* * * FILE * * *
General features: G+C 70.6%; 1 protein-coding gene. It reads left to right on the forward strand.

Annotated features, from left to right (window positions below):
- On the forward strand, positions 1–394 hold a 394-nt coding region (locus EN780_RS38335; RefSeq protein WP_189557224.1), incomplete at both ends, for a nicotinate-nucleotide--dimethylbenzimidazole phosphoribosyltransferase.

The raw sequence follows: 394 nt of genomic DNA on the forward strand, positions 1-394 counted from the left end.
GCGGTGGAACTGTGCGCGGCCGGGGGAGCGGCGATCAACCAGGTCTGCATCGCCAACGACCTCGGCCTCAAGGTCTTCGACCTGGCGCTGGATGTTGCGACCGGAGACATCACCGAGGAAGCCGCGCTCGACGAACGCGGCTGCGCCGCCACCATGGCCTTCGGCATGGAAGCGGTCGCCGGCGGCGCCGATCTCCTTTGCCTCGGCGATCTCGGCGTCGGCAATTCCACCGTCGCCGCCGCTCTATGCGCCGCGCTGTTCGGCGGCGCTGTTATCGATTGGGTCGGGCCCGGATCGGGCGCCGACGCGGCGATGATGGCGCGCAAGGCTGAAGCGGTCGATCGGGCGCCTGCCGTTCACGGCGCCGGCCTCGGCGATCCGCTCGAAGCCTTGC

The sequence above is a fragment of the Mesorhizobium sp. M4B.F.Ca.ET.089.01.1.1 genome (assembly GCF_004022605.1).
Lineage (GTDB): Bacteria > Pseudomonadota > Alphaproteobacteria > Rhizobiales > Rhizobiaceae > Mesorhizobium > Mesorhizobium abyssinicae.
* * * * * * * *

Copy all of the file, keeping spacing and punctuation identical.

General features: G+C 70.6%; 1 protein-coding gene. It reads left to right on the forward strand.

Annotated features, from left to right (window positions below):
- On the forward strand, positions 1–394 hold a 394-nt coding region (locus EN780_RS38335; RefSeq protein WP_189557224.1), incomplete at both ends, for a nicotinate-nucleotide--dimethylbenzimidazole phosphoribosyltransferase.

The raw sequence follows: 394 nt of genomic DNA on the forward strand, positions 1-394 counted from the left end.
GCGGTGGAACTGTGCGCGGCCGGGGGAGCGGCGATCAACCAGGTCTGCATCGCCAACGACCTCGGCCTCAAGGTCTTCGACCTGGCGCTGGATGTTGCGACCGGAGACATCACCGAGGAAGCCGCGCTCGACGAACGCGGCTGCGCCGCCACCATGGCCTTCGGCATGGAAGCGGTCGCCGGCGGCGCCGATCTCCTTTGCCTCGGCGATCTCGGCGTCGGCAATTCCACCGTCGCCGCCGCTCTATGCGCCGCGCTGTTCGGCGGCGCTGTTATCGATTGGGTCGGGCCCGGATCGGGCGCCGACGCGGCGATGATGGCGCGCAAGGCTGAAGCGGTCGATCGGGCGCCTGCCGTTCACGGCGCCGGCCTCGGCGATCCGCTCGAAGCCTTGC

The sequence above is a fragment of the Mesorhizobium sp. M4B.F.Ca.ET.089.01.1.1 genome (assembly GCF_004022605.1).
Lineage (GTDB): Bacteria > Pseudomonadota > Alphaproteobacteria > Rhizobiales > Rhizobiaceae > Mesorhizobium > Mesorhizobium abyssinicae.